Landmines and other explosive remnants of war left behind by the Houthi rebels have turned the lives of Yemeni citizens returning home into a waking nightmare. Despite the successes of the Yemeni armed forces, backed by a pan-Arab coalition, landmines present an ongoing trauma to Yemeni citizens whose lives have already been torn asunder.
In order to secure the safe return of civilians to their home, an engineering corps, also backed by the pan-Arab coalition, began the dangerous but necessary process of clearing landmines in the Marib Governate and other nearby areas. So far, demining operations have been conducted in Al Fao, Al Jafina, Huraib Bayan, Al Saq, Najd Al Ateq, Asilan, and Al Safraa, as well in areas surrounding Mas, Al Jadaan, Al Makhdara, Salen, Harib Al Qaramish, Ayam, and Al Tibat Al Hamraa, in Sirwah. In addition, it should be noted that in the Al Jawf Governate, several districts, including Al Maslub, Al Ghil, Khab, Al Shaaf, and the areas around Al Hazm have all been heavily mined.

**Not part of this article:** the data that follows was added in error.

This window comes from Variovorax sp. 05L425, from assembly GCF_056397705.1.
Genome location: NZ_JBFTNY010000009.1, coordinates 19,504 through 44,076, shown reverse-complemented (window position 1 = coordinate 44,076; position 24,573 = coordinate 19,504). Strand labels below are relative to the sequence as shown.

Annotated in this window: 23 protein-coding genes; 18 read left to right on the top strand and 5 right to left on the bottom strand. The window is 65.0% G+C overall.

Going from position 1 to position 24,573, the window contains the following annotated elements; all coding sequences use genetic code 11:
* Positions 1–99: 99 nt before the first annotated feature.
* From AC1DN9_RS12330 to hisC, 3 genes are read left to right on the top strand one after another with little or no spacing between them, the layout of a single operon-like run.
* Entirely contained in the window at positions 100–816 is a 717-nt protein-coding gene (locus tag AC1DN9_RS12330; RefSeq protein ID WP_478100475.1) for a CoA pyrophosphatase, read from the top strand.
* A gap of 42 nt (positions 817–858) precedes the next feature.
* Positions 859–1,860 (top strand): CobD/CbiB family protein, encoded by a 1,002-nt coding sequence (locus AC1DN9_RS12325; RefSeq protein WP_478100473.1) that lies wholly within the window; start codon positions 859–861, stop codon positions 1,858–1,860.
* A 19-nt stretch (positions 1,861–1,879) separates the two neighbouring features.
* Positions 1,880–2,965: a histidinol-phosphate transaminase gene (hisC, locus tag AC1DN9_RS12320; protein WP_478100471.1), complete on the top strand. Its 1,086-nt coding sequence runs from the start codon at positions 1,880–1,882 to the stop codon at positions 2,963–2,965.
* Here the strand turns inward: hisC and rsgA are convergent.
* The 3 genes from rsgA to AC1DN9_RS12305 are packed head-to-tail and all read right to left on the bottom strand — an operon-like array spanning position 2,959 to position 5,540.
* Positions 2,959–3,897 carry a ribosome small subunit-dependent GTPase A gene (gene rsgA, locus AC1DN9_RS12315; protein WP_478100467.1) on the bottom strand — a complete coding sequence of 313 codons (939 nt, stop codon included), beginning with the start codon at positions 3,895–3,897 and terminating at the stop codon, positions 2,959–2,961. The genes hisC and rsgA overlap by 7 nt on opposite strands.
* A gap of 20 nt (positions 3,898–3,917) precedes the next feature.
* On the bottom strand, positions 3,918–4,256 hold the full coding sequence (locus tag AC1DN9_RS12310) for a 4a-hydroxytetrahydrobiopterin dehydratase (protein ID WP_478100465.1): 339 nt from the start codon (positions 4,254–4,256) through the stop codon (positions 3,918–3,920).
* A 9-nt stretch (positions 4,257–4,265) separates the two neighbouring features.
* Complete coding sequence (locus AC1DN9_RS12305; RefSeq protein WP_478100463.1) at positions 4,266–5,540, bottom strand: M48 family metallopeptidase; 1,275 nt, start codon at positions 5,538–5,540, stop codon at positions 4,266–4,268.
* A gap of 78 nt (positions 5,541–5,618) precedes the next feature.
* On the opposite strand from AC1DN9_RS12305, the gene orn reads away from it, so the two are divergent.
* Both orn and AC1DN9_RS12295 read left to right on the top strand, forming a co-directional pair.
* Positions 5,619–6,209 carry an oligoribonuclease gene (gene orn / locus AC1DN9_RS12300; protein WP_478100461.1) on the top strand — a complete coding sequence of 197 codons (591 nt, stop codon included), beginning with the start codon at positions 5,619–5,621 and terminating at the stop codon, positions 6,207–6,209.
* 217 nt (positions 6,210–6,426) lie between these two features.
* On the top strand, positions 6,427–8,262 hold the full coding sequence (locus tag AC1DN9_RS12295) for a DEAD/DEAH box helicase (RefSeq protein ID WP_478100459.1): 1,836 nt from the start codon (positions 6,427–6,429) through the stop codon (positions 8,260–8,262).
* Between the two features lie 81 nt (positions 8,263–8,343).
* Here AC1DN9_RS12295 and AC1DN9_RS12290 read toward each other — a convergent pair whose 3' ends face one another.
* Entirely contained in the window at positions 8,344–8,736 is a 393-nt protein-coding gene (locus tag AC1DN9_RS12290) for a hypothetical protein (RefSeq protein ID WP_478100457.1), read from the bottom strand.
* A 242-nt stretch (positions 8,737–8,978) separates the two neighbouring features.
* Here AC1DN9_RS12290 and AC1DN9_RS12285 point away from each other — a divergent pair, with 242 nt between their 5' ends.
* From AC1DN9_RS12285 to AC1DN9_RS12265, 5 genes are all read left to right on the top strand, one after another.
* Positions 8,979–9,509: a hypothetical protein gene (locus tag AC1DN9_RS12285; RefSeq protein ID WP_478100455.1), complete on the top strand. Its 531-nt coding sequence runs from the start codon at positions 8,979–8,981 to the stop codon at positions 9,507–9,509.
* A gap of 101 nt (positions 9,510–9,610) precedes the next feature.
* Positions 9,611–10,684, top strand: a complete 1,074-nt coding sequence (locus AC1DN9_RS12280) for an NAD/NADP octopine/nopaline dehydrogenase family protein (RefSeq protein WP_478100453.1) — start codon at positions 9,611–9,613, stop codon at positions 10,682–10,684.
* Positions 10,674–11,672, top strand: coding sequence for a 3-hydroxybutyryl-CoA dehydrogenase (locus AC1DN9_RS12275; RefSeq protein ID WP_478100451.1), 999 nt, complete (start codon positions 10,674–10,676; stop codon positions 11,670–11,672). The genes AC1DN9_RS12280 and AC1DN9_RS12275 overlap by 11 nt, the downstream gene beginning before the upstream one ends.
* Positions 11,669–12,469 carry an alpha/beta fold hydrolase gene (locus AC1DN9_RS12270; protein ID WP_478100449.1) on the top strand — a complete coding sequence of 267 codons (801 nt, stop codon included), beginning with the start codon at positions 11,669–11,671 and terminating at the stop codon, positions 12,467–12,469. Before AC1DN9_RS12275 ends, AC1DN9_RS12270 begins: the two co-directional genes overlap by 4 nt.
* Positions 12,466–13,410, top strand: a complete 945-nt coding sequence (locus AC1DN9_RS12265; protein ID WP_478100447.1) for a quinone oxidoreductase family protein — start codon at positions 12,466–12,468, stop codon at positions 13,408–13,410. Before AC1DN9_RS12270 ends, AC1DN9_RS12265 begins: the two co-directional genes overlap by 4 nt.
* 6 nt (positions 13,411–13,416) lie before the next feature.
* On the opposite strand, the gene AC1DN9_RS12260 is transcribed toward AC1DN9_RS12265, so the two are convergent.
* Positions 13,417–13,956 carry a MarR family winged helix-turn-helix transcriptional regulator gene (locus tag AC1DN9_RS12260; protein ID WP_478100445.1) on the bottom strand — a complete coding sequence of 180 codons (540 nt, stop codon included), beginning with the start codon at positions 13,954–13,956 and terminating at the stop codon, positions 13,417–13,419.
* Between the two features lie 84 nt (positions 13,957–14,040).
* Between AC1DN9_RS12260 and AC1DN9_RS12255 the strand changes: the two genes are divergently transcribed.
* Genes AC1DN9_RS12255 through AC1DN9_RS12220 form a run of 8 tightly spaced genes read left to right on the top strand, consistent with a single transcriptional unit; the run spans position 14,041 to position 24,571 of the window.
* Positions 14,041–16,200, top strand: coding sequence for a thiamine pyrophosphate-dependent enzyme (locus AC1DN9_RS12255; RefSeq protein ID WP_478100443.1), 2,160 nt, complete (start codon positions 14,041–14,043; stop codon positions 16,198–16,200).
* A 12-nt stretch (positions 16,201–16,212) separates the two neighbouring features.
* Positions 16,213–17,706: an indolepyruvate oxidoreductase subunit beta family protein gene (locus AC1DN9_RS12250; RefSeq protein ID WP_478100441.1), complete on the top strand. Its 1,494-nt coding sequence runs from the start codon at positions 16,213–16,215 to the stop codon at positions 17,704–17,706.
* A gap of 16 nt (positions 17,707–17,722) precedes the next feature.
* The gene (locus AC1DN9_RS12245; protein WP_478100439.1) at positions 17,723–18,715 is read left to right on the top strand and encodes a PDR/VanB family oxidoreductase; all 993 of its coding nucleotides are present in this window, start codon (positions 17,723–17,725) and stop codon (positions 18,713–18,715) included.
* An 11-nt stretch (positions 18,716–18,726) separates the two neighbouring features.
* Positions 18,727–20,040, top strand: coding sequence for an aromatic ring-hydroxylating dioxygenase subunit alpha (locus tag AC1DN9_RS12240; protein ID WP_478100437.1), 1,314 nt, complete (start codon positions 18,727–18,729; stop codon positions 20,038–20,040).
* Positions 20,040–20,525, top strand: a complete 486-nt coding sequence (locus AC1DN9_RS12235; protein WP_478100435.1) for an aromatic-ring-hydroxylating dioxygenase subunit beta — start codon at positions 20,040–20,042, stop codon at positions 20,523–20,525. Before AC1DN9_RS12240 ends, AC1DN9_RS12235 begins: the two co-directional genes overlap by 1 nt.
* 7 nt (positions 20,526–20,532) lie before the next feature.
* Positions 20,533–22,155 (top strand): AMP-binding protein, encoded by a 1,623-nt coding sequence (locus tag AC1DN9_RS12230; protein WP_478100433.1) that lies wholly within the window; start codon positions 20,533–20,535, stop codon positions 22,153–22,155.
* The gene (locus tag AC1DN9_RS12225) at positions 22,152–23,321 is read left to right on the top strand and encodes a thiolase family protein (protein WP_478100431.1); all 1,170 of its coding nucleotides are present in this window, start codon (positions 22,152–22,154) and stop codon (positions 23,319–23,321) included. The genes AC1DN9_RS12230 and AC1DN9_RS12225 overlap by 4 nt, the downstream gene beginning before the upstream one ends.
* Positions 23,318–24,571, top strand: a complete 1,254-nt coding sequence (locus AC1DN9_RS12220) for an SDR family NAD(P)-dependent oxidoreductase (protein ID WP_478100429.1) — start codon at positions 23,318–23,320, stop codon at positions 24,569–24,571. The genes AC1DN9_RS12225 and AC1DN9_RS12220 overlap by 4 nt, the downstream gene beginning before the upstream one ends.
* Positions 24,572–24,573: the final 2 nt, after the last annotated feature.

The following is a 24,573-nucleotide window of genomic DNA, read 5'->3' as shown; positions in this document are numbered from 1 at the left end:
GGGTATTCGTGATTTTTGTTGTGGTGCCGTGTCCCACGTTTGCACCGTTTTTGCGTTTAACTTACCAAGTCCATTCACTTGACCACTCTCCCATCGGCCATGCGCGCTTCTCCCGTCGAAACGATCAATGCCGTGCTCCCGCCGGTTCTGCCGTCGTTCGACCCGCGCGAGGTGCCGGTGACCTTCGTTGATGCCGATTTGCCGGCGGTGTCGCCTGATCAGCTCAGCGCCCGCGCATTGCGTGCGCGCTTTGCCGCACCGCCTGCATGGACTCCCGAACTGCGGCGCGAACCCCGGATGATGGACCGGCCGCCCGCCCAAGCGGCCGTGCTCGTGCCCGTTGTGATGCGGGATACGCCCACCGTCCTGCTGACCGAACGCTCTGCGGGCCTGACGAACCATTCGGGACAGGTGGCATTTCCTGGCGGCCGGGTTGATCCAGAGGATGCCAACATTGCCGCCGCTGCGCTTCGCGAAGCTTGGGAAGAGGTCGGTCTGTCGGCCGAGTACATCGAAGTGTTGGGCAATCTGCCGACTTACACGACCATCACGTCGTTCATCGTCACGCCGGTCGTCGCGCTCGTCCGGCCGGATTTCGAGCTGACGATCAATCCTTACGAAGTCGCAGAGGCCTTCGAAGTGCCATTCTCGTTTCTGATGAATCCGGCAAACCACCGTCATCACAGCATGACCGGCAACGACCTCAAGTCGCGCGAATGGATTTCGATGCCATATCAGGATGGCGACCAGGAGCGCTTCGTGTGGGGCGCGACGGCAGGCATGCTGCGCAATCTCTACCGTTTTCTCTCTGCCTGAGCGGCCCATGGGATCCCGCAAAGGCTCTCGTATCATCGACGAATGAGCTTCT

The difficulty of the task of demining Yemeni territory has been compounded by the actions of the Houthi rebels. Typically, minefield maps are handed over to the United Nations and the National Demining Bureau in order to facilitate demining efforts following a conflict. However, in this case, no such maps have been handed over.
While discussing the issue, Marib’s governor, Shaikh Abdullah Al Bakry, stated most of the districts in the area are still seriously affected by the landmines placed by Houthi militias. During a photo exhibition portraying the tragic consequences of landmine use, Al Bakry added that their only purpose was to kill civilians and destroy the parts of Yemen seized by the rebels, pointing to the many landmines unearthed after heavy rainfall in the province’s valleys and farms.